Loss of taste is a common symptom of gastroesophageal reflux disease (GERD), inflammation of the salivary glands, sinusitis, poor oral hygiene, and even some medications. Ageusia is the medical word denoting a complete lack of taste. Dysgeusia is a term that refers to a partial lack of taste. Taste loss occurs as a result of an interruption in the transmission of taste sensations to the brain or as a result of a problem with the way the brain interprets these sensations. While difficulties with taste are common, complete loss of taste is uncommon.
Individuals infected with the new coronavirus that causes COVID-19 frequently develop a loss of taste and smell.
Heartburn or gastroesophageal reflux disease is a common cause of taste loss. Regurgitated stomach acid in the mouth leads to a loss of normal taste and a taste described as acidic or metallic. Another common cause of loss of taste is oral or tongue infection. Similarly, poor dental hygiene results in bacterial development in the mouth, impairing taste. Other conditions affecting the mouth or tongue, such as mouth ulcers, cancer, or damage caused by cigarette use, might result in loss of taste.
Taste loss can also occur as a side effect of radiation therapy and some medications, including antibiotics and angiotensin-converting enzyme (ACE) inhibitors. It may take months or even years to resolve taste issues. Certain types of loss of taste are permanent, mainly if the mouth is the focus of direct radiation therapy.
A loss of taste in the mouth may indicate a more serious underlying problem. Seek quick medical attention if you experience prolonged loss of taste in your mouth or if it causes you concern. Seek emergency medical attention (call 911) if you experience loss of taste in conjunction with other significant symptoms such as difficulty breathing, a high fever, abrupt weakness, vision changes, or difficulty thinking clearly.
Taste loss may occur in conjunction with other symptoms that differ according to the underlying disease, disorder, or condition. Symptoms that commonly impact the sense of taste can affect other body systems as well. Some associated symptoms include:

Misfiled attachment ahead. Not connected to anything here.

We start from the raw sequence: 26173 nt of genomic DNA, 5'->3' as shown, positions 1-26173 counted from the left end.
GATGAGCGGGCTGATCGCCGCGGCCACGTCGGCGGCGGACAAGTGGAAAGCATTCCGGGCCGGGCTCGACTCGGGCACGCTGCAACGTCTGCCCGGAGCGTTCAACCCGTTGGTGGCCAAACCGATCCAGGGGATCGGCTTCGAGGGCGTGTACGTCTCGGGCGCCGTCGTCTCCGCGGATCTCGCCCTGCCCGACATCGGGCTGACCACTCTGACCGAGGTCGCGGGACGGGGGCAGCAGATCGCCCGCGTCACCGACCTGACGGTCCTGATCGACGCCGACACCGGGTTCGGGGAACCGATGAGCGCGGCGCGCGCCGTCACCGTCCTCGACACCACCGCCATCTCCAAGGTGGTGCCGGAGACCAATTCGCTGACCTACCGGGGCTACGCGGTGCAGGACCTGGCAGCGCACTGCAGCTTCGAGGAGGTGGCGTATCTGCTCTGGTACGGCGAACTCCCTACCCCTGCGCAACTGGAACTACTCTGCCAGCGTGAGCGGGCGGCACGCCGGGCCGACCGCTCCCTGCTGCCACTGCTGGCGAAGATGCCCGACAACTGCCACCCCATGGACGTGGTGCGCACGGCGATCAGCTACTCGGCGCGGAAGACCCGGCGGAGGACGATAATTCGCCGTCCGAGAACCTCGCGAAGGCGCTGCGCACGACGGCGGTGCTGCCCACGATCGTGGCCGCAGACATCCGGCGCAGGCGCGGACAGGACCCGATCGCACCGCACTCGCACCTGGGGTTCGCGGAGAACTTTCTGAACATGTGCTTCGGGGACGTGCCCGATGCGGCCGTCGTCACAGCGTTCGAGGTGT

- Abdominal pain
- Decreased ability to open your mouth
- Dry mouth
- Pain in your face or mouth
- Redness over the side of the face or the upper neck
- Sore throat
- Swelling of the face or neck
- Loss of appetite
- Tongue changes
Causes of Loss of Taste
Loss of taste can occur as a result of inflammation and infection of the upper respiratory tract, sinuses, mouth, and tongue. Symptoms may occur as a result of inflammatory disorders, infections, or diseases affecting the taste buds on the tongue that are important for taste perception. Gastroesophageal reflux disease (GERD) has a similar effect on the tongue’s surface, which is susceptible to gastric acid and bile injury.
Additionally, taste loss can be a result of disorders affecting other parts of the body, such as the neurological system. Certain nutrient deficiencies result in the body not receiving an adequate amount of a particular vitamin or nutrient necessary for nerve function, resulting in nerve malfunction or damage. Taste sensations may be lost in the case of the nerves that innervate the tongue.
The following are possible causes of loss of taste:
- Gastroesophageal reflux disease (GERD)
- Mouth infections or abscess
- Poor oral hygiene
- Radiation therapy
- Salivary gland infection
- Sinus infection
- Sjogren’s syndrome (an autoimmune disorder characterized by dry mouth and eyes)
- Tobacco use
- Glossitis (a condition in which the tongue swells and changes color)
- Oral candidiasis (an infection on the mucous membranes of the mouth)
- Vitamin B12 deficiency
- Zinc deficiency
Diagnosis of Loss of Taste
Otolaryngologists are specialists who can diagnose and treat both smell and taste issues. These physicians are experts in ear, nose, and throat issues, as well as conditions affecting the head and neck.
The doctor may examine the mouth or nose for growths, monitor the patient’s breathing, and look for other indicators of infection. Additionally, they will check the individual’s medical history and inquire about any drug usage or possible exposure to harmful chemicals.
The doctor will examine the patient’s mouth and teeth for signs of disease and inflammation. To aid in diagnosing taste loss, the doctor may apply certain chemicals directly to the tongue or mix them into a solution that the patient swishes around in their mouth. A person’s reaction to these compounds may aid in determining which part of taste is affected.
While determining the type of sensory loss a person is experiencing and the underlying ailment can take time, a correct diagnosis is a critical first step toward adequate treatment.
Treatment of Loss of Taste
Treatment choices will be determined by the underlying condition causing the loss of taste. In uncomplicated situations, such as those caused by the common cold or flu, doctors would typically wait until the infection disappears before treating the patient. Generally, once the disease is resolved, the sense of taste should return.
Antibiotics may be prescribed for those who have bacterial infections such as sinus or middle ear infections. For more significant problems, such as nervous system diseases or concussions, a specialized treatment plan will be required.